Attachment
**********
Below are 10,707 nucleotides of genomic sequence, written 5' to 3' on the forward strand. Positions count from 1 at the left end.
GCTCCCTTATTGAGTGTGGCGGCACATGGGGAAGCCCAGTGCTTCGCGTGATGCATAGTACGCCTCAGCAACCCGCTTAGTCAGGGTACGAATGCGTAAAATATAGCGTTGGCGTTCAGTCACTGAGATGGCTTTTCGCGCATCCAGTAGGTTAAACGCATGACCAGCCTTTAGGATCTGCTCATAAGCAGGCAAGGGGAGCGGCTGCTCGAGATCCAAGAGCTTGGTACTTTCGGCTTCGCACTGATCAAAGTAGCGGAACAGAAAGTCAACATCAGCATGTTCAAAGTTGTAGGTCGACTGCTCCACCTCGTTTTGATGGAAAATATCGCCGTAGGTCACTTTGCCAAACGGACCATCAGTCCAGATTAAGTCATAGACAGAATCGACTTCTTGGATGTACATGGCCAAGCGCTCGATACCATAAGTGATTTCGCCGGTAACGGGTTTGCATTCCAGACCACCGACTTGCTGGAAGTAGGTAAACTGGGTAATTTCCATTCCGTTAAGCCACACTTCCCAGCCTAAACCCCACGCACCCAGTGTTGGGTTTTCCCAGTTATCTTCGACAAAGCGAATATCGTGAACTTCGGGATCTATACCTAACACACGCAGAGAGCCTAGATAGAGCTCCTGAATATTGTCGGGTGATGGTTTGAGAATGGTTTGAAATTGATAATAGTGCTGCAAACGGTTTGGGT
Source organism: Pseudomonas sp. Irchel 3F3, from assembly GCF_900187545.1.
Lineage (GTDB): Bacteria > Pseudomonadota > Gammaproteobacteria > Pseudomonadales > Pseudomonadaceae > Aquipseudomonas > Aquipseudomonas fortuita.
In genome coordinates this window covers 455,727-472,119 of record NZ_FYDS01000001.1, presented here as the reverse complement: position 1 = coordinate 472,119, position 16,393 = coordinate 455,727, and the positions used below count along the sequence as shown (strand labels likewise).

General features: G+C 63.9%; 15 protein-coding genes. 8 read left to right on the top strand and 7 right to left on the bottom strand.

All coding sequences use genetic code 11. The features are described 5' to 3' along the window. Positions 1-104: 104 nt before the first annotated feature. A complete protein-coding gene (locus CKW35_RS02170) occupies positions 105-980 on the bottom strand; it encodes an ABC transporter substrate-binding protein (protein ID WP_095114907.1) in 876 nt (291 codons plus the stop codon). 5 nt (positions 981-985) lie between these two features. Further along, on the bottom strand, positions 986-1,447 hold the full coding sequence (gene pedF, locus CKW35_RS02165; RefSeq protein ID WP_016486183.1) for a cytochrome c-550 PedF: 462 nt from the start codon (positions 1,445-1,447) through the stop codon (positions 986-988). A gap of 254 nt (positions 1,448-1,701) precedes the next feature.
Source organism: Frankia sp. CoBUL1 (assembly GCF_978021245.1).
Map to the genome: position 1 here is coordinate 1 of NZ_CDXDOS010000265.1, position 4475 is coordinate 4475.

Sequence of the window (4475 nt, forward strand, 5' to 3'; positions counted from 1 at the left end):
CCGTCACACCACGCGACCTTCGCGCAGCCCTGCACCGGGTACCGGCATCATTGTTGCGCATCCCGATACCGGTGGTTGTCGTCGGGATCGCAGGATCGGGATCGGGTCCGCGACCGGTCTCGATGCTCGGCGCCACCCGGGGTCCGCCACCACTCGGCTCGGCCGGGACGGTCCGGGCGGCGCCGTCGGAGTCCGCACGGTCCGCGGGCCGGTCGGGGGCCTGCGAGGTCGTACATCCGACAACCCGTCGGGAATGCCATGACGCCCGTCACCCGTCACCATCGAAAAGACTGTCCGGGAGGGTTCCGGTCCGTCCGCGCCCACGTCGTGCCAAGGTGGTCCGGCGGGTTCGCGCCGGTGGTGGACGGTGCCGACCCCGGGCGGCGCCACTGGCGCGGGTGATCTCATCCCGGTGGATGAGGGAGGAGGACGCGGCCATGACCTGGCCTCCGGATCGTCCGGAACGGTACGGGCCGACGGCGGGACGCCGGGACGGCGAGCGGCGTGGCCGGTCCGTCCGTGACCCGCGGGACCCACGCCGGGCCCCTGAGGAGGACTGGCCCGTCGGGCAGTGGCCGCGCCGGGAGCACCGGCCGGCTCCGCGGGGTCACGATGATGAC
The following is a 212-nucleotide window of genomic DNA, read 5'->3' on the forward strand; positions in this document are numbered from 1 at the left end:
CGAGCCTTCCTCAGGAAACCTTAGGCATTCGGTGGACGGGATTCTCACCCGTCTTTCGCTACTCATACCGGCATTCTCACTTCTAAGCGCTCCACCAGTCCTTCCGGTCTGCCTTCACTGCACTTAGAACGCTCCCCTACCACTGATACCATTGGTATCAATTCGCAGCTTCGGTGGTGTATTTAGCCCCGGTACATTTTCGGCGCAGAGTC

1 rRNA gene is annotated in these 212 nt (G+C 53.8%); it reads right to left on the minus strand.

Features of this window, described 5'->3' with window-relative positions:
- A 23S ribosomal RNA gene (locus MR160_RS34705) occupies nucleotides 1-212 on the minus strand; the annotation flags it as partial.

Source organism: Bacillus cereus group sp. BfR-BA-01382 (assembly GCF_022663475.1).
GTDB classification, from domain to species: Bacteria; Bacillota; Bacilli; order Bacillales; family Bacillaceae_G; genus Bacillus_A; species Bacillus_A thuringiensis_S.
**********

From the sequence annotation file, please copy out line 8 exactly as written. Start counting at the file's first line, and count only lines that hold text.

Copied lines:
Source organism: Frankia sp. CoBUL1 (assembly GCF_978021245.1).